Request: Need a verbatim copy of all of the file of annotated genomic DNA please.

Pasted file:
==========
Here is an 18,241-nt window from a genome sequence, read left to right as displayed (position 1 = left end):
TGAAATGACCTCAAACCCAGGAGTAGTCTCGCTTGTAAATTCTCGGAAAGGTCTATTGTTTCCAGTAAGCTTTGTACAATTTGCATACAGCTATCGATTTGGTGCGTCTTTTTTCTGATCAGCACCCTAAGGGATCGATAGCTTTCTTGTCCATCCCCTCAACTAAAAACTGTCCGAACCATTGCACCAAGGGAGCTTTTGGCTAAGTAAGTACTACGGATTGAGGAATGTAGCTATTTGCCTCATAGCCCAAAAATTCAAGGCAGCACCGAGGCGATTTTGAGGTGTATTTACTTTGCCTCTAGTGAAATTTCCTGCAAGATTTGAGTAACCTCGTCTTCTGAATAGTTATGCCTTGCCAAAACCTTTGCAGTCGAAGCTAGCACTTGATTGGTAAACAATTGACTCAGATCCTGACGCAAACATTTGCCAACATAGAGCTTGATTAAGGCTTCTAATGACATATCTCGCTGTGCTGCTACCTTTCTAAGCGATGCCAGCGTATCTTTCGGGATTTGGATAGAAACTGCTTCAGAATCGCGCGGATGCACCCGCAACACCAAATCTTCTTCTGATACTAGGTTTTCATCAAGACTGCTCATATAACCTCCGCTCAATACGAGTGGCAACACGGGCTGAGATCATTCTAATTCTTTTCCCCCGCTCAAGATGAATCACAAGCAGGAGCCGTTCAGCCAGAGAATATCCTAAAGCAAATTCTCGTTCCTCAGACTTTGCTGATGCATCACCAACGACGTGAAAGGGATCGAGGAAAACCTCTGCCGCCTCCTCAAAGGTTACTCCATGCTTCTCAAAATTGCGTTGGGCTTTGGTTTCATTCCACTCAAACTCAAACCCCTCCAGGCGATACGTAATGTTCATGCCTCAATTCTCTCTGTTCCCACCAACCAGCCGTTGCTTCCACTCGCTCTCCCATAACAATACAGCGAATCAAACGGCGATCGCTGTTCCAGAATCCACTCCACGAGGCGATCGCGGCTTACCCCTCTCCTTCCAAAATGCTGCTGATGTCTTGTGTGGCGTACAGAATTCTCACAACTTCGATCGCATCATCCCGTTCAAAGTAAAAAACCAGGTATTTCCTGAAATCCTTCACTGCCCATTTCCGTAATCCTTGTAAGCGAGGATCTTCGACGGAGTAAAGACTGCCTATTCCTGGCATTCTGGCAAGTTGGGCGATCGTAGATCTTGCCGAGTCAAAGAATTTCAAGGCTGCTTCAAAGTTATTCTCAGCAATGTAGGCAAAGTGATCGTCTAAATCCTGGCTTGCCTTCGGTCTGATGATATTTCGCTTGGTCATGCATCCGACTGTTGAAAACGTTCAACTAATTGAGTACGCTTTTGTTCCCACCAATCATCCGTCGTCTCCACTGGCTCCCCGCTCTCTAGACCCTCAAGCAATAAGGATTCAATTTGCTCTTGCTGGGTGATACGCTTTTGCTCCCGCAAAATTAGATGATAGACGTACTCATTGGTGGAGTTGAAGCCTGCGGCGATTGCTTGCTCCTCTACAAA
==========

Here is an 18,241-nt window from a genome sequence, read left to right as displayed (position 1 = left end):
TGAAATGACCTCAAACCCAGGAGTAGTCTCGCTTGTAAATTCTCGGAAAGGTCTATTGTTTCCAGTAAGCTTTGTACAATTTGCATACAGCTATCGATTTGGTGCGTCTTTTTTCTGATCAGCACCCTAAGGGATCGATAGCTTTCTTGTCCATCCCCTCAACTAAAAACTGTCCGAACCATTGCACCAAGGGAGCTTTTGGCTAAGTAAGTACTACGGATTGAGGAATGTAGCTATTTGCCTCATAGCCCAAAAATTCAAGGCAGCACCGAGGCGATTTTGAGGTGTATTTACTTTGCCTCTAGTGAAATTTCCTGCAAGATTTGAGTAACCTCGTCTTCTGAATAGTTATGCCTTGCCAAAACCTTTGCAGTCGAAGCTAGCACTTGATTGGTAAACAATTGACTCAGATCCTGACGCAAACATTTGCCAACATAGAGCTTGATTAAGGCTTCTAATGACATATCTCGCTGTGCTGCTACCTTTCTAAGCGATGCCAGCGTATCTTTCGGGATTTGGATAGAAACTGCTTCAGAATCGCGCGGATGCACCCGCAACACCAAATCTTCTTCTGATACTAGGTTTTCATCAAGACTGCTCATATAACCTCCGCTCAATACGAGTGGCAACACGGGCTGAGATCATTCTAATTCTTTTCCCCCGCTCAAGATGAATCACAAGCAGGAGCCGTTCAGCCAGAGAATATCCTAAAGCAAATTCTCGTTCCTCAGACTTTGCTGATGCATCACCAACGACGTGAAAGGGATCGAGGAAAACCTCTGCCGCCTCCTCAAAGGTTACTCCATGCTTCTCAAAATTGCGTTGGGCTTTGGTTTCATTCCACTCAAACTCAAACCCCTCCAGGCGATACGTAATGTTCATGCCTCAATTCTCTCTGTTCCCACCAACCAGCCGTTGCTTCCACTCGCTCTCCCATAACAATACAGCGAATCAAACGGCGATCGCTGTTCCAGAATCCACTCCACGAGGCGATCGCGGCTTACCCCTCTCCTTCCAAAATGCTGCTGATGTCTTGTGTGGCGTACAGAATTCTCACAACTTCGATCGCATCATCCCGTTCAAAGTAAAAAACCAGGTATTTCCTGAAATCCTTCACTGCCCATTTCCGTAATCCTTGTAAGCGAGGATCTTCGACGGAGTAAAGACTGCCTATTCCTGGCATTCTGGCAAGTTGGGCGATCGTAGATCTTGCCGAGTCAAAGAATTTCAAGGCTGCTTCAAAGTTATTCTCAGCAATGTAGGCAAAGTGATCGTCTAAATCCTGGCTTGCCTTCGGTCTGATGATATTTCGCTTGGTCATGCATCCGACTGTTGAAAACGTTCAACTAATTGAGTACGCTTTTGTTCCCACCAATCATCCGTCGTCTCCACTGGCTCCCCGCTCTCTAGACCCTCAAGCAATAAGGATTCAATTTGCTCTTGCTGGGTGATACGCTTTTGCTCCCGCAAAATTAGATGATAGACGTACTCATTGGTGGAGTTGAAGCCTGCGGCGATTGCTTGCTCCTCTACAAA